All through its abbreviated ten-episode first season, That ’90s Show has hovered prominently between the charm of an excitable nostalgist running through the motions with great energy and the annoyance of an undisciplined legacy loafing through a new opportunity. The weak episodes count more on streaming series; when you do 25 half-hours a year, a few sloppy moves barely register. Then again, even in a 50-episode season, it would be hard to forget a finale that introduces a love triangle from nowhere, gives a lot of screen time to Wilmer Valderrama, and (perhaps less egregiously) shamelessly cribs a music cue from Clueless. That ’90s Show finale accomplishes all this and more!
I admit: I thought I had this show figured out. All season, it would build up an on-and-off and/or will-they-won’t-they relationship between fellow original-character spawn Leia Forman and Jay Kelso, then “surprise” us as Leia and Gwen’s close friendship leads to a passionate clinch, Jill Sobule’s “I Kissed a Girl” (released May 1995!) plays on the soundtrack, someone issues a quippy cliffhanger line, and credits roll. This isn’t particularly a shipping fantasy; Gwen and Leia’s closeness doesn’t need to be explicitly sexual to act as a corrective to the guy-centric first series, where friendships between the women took a lot longer to develop. Gweia (the ship name I just made up) simply seemed likely in the wake of Jay being such a nothing character. But, hell, the alternative is far less predictable, even as it plays out like a genuine 1990s show: In the finale, Leia goes in for a kiss with … Gwen’s doofus brother Nate?!
Rewatching multiple episodes of That ’90s Show does not, to this reporter’s knowledge, reveal any buried hints of attraction between Leia and Nate, apart from a few crumbs that shouldn’t count: a heartfelt conversation between Nate and Leia in the previous episode; Nate subsequently telling Jay that his girlfriend is, indeed, pretty cool; Nate feeling insecure about his relationship with Nikki. The twist that Leia and Nate find common ground in their vague allegiance to love remains concealed from the viewers, the characters, and perhaps the actors and writers as well.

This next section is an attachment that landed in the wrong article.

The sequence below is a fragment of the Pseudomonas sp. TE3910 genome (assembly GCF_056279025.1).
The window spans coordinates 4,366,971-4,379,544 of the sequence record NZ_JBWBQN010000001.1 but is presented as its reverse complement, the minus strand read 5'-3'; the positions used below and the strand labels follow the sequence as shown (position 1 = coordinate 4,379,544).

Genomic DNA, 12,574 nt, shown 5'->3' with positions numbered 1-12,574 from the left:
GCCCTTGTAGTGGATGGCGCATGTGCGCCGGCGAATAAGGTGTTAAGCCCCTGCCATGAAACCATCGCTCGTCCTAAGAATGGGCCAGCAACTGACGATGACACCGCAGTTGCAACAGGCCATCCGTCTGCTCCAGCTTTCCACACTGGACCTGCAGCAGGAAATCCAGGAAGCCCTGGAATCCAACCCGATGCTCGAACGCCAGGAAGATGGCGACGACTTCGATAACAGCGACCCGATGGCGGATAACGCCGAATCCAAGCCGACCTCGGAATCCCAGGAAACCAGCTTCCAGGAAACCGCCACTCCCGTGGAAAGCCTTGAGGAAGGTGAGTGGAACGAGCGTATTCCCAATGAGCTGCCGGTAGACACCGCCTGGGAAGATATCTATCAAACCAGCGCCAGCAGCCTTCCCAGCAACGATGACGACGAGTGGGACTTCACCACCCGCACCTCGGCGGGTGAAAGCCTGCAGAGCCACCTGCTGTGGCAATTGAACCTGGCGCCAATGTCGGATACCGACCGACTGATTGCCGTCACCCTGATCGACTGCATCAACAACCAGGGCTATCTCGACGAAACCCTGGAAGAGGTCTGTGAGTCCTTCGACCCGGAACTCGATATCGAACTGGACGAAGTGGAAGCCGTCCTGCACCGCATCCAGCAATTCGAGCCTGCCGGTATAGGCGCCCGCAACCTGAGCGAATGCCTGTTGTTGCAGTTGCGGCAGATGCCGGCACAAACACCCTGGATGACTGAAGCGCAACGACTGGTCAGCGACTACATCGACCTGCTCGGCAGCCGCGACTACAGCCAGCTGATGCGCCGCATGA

So how does the show get there? Picking up on Leia’s last night in Point Place, the gang gets together to drink some remaining and presumably skunky beer from the keg they accidentally acquired in the pilot. They drink, jump around, and sing along to Skee-Lo (again, impeccable discipline from the music supervisors in refusing to cross the summer 1995 line!), and Nate blurts out how great it is that Leia took Jay’s breakup so well. In what has become a go-to move for That ’90s Show, Nate’s comment specifically directed at Jay happens at full volume in an audible radius from the rest of the gang, almost as if they’re all close together on a limited sitcom set and don’t realize it. When Leia attacks Jay with cheese spray for his insensitivity, the others mostly side with the Kelso Defense, agreeing that a long-distance relationship between two teenagers isn’t especially realistic. Leia, unconvinced, storms off.
The next day, Donna shows up to collect her daughter and bring her back to Chicago, and for the first time all season, Leia is more than ready to go. But Donna and Kitty — who fears Leia leaving in a huff and never returning for such an extended visit again — both urge her to make up with her friends. Leia finally agrees and heads over to Gwen’s to say good-bye. She’s intercepted by Nate, who confides that he doesn’t really agree with the Jay/Gwen/Nikki consensus (let’s assume that Ozzie, though he allegedly speaks from experience, doesn’t really care either way). Perhaps especially wounded by the idea that Nikki won’t commit to forever-togetherness, Nate is on the same page as Leia. Like, way on the same page. They pause and almost kiss until Gwen interrupts and lunges for the remote — er, runs out of the room.
Leia and Gwen meet back up at the same water tower Kelso the Elder fell off repeatedly (a slapstick action that apparently also killed one character in season eight?!) and reaffirm how much the summer has changed things — including their friendship, which they commemorate with graffiti. It’s a sweet moment. It also drives home how little time Leia and Gwen, or Leia and anyone, really, spends onscreen in this episode, so we can check in on Fez’s timeless rivalry with Fenton.